Sea grass grows in abundance in Palk Bay, which is a strait between Tamil Nadu and Mannar, Northern Province, Sri Lanka and also a highly productive coastline in the southeast coast of India. The Tamil Nadu Forest Department has taken up a seagrass rehabilitation project which also targets the conservation of dugongs near Manora village, Thanjavur, Tamil Nadu in Palk Bay. The Species Conservation Action Plan for Sea Cow was organised by the Thanjavur Forest Division in 2016 under the Tamil Nadu Biodiversity Conservation and Greening Project. The Japan International Cooperative Agency financially supported the project and various departments were involved in the training workshops, including marine police, fisheries, veterinary and police. 


Awareness programmes have been organised in many coastal villages, such as Kazhumanguda, Karanguda, Mallipattinam, Chinnamanai, Manora, Velivayal, Pillayarthidal, Somanathanpattinam, Sethubhavachathiram, along the coast of Thanjavur. Street plays with dance, music and drama explained the value of sea grass for sustainable fishing and conservation of dugongs. Hoardings, booklets and brochures were distributed among the fishing villages, schools, colleges and other line departments.

sea cow

6 Comments

Hyeongmin Mentor

  • Hyeongmin Mentor says :
    Hello Ananya

    I could learn about the situation of dugong. I totally agree with the importance of saving dugong, since it plays huge role in the marine environment, and help controlling the global warming. Although the situation of dugong is pretty severe, it's good to see that there is a possibility of maintaining the population of dugong. I hope those programs to save dugongs come to be efficient at the end.

    Thank you for the great report!
    Posted 20-01-2020 13:14

Kushal Naharki

  • Kushal Naharki says :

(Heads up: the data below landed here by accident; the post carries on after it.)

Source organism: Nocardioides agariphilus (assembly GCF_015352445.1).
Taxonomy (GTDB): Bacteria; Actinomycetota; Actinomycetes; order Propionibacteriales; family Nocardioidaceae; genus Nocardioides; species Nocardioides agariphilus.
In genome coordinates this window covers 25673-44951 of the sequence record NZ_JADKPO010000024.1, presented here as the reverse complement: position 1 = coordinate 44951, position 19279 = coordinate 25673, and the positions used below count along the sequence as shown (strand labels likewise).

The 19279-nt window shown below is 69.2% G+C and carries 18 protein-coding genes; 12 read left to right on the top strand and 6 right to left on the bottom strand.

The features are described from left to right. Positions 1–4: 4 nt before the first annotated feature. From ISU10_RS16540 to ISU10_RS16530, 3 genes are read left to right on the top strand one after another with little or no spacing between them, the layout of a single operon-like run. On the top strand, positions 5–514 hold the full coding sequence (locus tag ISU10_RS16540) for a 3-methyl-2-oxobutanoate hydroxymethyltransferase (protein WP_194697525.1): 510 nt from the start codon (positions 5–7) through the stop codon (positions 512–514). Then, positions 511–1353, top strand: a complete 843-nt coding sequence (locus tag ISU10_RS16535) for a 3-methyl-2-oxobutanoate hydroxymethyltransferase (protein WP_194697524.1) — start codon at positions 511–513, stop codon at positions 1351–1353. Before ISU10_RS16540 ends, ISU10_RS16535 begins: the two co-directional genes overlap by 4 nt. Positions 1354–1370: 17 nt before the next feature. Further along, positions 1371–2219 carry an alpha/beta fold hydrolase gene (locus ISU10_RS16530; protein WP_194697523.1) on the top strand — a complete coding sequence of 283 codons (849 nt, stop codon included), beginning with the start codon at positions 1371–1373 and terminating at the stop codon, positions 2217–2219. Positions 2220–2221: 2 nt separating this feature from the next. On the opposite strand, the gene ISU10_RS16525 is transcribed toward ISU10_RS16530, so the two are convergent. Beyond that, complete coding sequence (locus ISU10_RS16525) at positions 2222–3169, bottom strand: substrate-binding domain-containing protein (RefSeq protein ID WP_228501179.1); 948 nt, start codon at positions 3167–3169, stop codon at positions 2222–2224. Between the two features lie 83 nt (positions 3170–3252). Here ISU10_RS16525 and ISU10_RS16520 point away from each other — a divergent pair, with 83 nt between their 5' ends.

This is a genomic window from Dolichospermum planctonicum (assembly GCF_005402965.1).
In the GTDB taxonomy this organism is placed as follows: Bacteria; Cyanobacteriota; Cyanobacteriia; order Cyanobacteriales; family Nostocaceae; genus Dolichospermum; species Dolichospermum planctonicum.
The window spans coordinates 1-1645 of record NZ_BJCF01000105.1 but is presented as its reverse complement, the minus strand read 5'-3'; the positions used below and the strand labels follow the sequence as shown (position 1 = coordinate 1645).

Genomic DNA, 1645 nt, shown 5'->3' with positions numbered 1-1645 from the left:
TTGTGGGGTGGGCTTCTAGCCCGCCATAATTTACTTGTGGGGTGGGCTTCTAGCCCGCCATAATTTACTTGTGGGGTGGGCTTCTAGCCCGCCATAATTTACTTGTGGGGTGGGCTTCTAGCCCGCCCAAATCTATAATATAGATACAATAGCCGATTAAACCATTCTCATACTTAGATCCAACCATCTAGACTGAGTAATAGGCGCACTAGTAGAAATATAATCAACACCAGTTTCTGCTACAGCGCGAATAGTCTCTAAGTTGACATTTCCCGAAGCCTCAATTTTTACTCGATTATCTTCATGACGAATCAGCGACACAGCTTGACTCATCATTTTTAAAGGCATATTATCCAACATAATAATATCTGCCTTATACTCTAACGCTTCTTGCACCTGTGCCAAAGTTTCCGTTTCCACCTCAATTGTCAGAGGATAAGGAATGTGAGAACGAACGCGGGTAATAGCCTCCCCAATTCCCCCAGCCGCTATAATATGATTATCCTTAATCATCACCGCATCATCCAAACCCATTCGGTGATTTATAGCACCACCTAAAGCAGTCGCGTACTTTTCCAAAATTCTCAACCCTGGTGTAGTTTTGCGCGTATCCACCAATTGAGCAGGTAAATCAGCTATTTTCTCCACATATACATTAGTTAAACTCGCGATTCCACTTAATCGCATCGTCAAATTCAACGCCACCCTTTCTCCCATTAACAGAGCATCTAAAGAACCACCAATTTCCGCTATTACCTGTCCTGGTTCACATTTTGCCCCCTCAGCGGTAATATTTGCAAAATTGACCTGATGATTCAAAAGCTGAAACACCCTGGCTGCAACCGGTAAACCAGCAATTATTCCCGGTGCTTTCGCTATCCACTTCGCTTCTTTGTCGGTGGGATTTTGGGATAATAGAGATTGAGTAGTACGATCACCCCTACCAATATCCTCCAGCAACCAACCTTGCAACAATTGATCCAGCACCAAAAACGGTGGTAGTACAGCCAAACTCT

Hello

    I do hope that you are fine and doing great with your works.
    Thank you for your report about Forest Department conservation of Sea Cows in TamilNadu

    Green Cheers from Nepal :)
    Keep writing great reports.
    We are eager to read more reports from you.

    Regards,
    Kushal Naharki

    Posted 20-01-2020 04:54

Asmita Gaire

  • Asmita Gaire says :
    Greetings ananya
    I hope you are doing well

    I can understand how something imfrimtnof our eyes is going to be endangered and gradually extinct still we have time to stop it all.
    Thank you so much for this report.
    Green cheers

    Regards
    Asmita Gaire
    Posted 19-01-2020 11:12

Aarati Khatri

  • Aarati Khatri says :
    Hello Ananya, Reading about 'Dugongs ' is totally a new experience for me. Every line unfolds the interesting subject to me.
    Keep on spreading knowledge through your writtings.
    Cheers!

    Posted 18-01-2020 23:27

Lisa Mentor

  • Lisa Mentor says :
    Hey Ananya,
    this is your mentor Lisa.

    I was very surprised when I started to read your article because dugong is my favorite sea animal!
    I thought that dugong is still a very unfamiliar sea animal to many so I was very glad to see it as your topic of the report:)
    As you have well stated, the dugong is sadly an endangered species due to ruthless huntings that mankind have conducted.
    Although there are many awareness programs worldwide, I feel like we still need more!!

    Let's work together:)
    Green cheers!
    Posted 18-01-2020 22:06

ALOK DHAKAL

  • ALOK DHAKAL says :
    Thanks for letting us know about 'The Dugong', It was total new to me.
    Keep Writing!
    Posted 18-01-2020 21:02